# Quadratics

### By: Nargiz M

## Table of contents

- Introducing the Parabola.
- Analyzing quadratics
- Transformation
- Graphing from vertex form
- Finding the equation given vertex
- Graphing from factored forming
- Expanding
- Common factoring
- Factoring by grouping
- Factoring simple trinomials
- Factoring complex trinomials
- Factoring special trinomials
- Completing the Square
- Solving by isolating x
- Discriminant
- Quadratic Formula
- Shape problems
- Revenue problems
- Motion problems
- Consecutive intergers
- Reflection

## What is Quadratics?

**Lesson #1: What is a Quadratic Function? **

The graph of a Quadratic Function is a curve better known as a Parabola. Parabolas may open upward or downward and vary in width and steepness. However, they all have the same basic curved “U” shape. The picture attached below show four detailed graphs, all of which are Parabolas.

All parabolas are symmetric with respect to a line called the **axis of symmetry**. A parabola intersects its axis of symmetry at a point known as a **vertex** of the parabola. If the parabola opens up, then the vertex is the lowest point, and is known as the **minimum point**. In both, the vertex is the **optimum value. **– the minimum and maximum points on a graph- If the parabola opens down, the vertex is the highest point. This point is called the **maximum point**. A parabola also contains two points called the **zeros** better known as the x-intercepts

## Table of Values to analyze Quadratics

**Lesson #2: Using a Table of values to analyze Quadratics**

As previously learned, Linear systems are straight lines, Linear relations the first differences are always the same, however in Quadratic Functions the second differences are the same.

A quadratic function can be graphed using a table of values. The graph creates a **parabola**. The parabola contains specific points, the vertex, and up to two zeros or x-intercepts. The zeros are the points where the parabola crosses the x-axis.

If the coefficient of the squared term is positive, the parabola opens up. The vertex of this parabola is called the minimum point. Example : y = a(x-h) + k

If the coefficient of the squared term is negative, the parabola opens down. The vertex of this parabola is called the maximum point. Example : y= -a (x + h) +k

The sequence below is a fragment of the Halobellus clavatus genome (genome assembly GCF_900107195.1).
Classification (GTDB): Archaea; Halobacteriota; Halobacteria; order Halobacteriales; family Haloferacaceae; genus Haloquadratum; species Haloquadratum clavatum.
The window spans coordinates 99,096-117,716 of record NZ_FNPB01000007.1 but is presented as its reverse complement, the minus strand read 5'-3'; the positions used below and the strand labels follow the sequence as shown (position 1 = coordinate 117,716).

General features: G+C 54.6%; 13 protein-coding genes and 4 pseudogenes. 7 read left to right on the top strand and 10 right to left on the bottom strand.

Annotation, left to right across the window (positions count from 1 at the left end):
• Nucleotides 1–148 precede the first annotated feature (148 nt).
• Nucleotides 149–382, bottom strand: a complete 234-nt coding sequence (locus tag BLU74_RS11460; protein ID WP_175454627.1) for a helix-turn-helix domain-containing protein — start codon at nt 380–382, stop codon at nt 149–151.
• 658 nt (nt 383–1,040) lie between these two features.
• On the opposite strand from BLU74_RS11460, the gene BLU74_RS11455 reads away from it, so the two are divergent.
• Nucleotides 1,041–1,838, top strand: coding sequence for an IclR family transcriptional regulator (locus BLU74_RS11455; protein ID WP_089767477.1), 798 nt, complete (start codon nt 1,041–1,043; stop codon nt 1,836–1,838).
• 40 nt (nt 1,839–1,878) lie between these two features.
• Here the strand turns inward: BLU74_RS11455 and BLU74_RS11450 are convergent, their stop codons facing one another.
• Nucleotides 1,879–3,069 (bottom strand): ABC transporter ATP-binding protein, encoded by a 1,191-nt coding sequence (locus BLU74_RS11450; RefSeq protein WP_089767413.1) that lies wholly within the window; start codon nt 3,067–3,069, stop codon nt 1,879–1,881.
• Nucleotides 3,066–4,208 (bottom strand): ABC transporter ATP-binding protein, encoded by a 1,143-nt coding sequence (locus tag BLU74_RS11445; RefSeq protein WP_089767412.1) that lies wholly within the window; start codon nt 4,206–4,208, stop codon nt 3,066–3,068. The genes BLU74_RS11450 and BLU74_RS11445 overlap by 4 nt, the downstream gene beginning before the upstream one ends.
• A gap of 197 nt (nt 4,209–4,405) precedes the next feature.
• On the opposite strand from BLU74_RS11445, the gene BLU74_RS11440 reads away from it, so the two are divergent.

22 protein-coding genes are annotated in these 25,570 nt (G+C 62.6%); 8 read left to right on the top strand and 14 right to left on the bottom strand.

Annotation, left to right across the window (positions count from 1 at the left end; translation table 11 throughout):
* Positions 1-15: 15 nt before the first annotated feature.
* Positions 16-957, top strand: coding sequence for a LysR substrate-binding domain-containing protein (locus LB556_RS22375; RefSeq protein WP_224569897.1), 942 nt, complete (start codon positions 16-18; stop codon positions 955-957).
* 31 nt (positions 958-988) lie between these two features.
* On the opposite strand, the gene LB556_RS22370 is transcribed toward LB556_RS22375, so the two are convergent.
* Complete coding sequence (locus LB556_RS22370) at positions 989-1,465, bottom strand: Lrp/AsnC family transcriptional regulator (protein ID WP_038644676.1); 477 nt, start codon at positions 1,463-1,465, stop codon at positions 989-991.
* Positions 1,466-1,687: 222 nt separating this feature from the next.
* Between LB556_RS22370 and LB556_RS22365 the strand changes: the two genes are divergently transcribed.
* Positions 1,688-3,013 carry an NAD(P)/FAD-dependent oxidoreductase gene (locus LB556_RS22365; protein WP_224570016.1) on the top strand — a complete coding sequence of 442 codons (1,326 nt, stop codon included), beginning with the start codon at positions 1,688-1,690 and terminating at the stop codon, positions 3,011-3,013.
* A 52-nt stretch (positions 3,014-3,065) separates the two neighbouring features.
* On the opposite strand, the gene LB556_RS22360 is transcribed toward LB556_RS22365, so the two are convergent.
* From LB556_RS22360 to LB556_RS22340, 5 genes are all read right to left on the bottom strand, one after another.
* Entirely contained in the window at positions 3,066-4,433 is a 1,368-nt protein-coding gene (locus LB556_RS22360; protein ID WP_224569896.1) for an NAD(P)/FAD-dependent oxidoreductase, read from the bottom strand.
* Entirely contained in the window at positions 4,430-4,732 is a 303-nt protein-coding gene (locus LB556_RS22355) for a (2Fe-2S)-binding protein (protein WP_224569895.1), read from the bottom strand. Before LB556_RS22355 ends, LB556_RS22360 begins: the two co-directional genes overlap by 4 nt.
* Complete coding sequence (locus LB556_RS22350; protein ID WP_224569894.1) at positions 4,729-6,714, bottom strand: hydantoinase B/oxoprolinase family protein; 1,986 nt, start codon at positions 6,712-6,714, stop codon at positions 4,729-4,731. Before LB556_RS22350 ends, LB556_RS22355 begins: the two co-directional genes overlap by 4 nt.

To help you graph, Technology can be very helpful, try using desmos , to help you graph parabolas.

## Vertex Form

**Vertex Form **

The equation of a parabola can be expressed in either; Standard form and Vertex form.

** **

The vertex form of a parabola is expressed as; y = a(x-h)2+k

A, H, and K are all essential factors of the Parabola.

**A: **

- If A is positive then the parabola opens upward

- If A is negative the graph opens downward

- If the value of A is greater than 1 then the parabola widens

- If the value of A is less than 1 then the parabola narrows down.

** **

**H: **

- When translating the graph, H determines whether the Parabola will move sideways

- The coefficient of H is always opposite of what it is. + = neg , neg = +

**K: **

- When translating the parabolic graph, K determines whether the parabola will move up or down.

** **

** **

**Here are the steps to graph a parabola only given the vertex form:**

**Step 1**:

Find the vertex. Since the equation is in vertex form, the vertex will be at the point (h, k).

**Step 2**:

Find the y-intercept. To find the y-intercept let x = 0 and solve for y.

**Step 3**:

Find the zeros. To find the x-intercept let y = 0 and solve for x.

**Step 4:**

Graph the parabola using the points found in steps 1 – 3.

**Example: **

**Y= a(x-h)^2 +K ----**** (The vertex is (-2,8) and passes through the point (2,0) **

** **

**Step One: **insert all numbers into designated places. You will be solving for A.

y=a(x+2)^2 + k

y=a (x+2)^2 + 8

0 = a (2 +2)^2 + 8

0= a (4)^2 +8

0= a16 + 8

subtract 8 from both sides

-8 = a16

-8/16a = -1/2

a= -1/2

= y= -1/2 (x+2)^2 + 8

Now choose points, using the table of values, and graph the Parabola

## Factored Form

**Lesson: #6 Factored Form**

The factored form of a Quadratic question is : y= 0.5(x+3) (x-9)

Step 1 State the zeroes : The Zeros are found by setting each factor equal to zero.

: Set y=0

x+3 = 0 x-9=0

(x=-3) x=9

Step 2 Axis Of Symmetry: is the midpoint of the zeroes.

X= -3+9 = 6/2 = 3

2

Step 3 Optimal Value : is found by subbing the axis of symmetry value into equation

Y= 0.5 (x+3)(x-9)

0= 0.5 (3+3)(3-9)

=0.5(6)(-6) = -18 (Vertex)

https://www.youtube.com/watch?v=ZS3wZBBz5xM

The video attached will guide you into solving what is needed for this form.

## Expanding

## Common Factoring

## Factoring By Grouping

## Factoring Simple Trinomials

## Factoring Complex Trinomials

But now… Complex trinomials starts with a number that is not equal to 1.

Remember to always find multiples of ax2 and C to get the middle term, also to common factor if necessary.

## Factoring Special Trinomials

Perfect squares -

Step 1: Square root and find the multiples of a and c

Step 2: Then multiple the numbers by 2 to equal middle term

Step 3: equals to middle term = perfect square

Different of squares - ( x + z ) ( x - z )

Step 1: Square root and find the multiples

Step 2: Insert both the numbers you got in the brackets one + and the other -

## Completing the Square

Example :

## Solving by isolating x

## Discriminant

## Quadratic Formula

This formula helps you find the X-Intercepts

Step 1. Find the Quadratic FormulaStep 2. Substitute in the variables, So, plug in the values for a, b, and c

## Quadratic word problems - Shapes

Answer below :

## Quadratic word problems- Revenue

Answer below :

## Motion Problems

## Consecutive Integers

Example of a Consecutive integer problem :

## Here is a video on Factoring to develop your understanding :

- Common Factoring

- Factoring By grouping

- Simple trinomials

- Complex trinomials

- Perfect/Different squares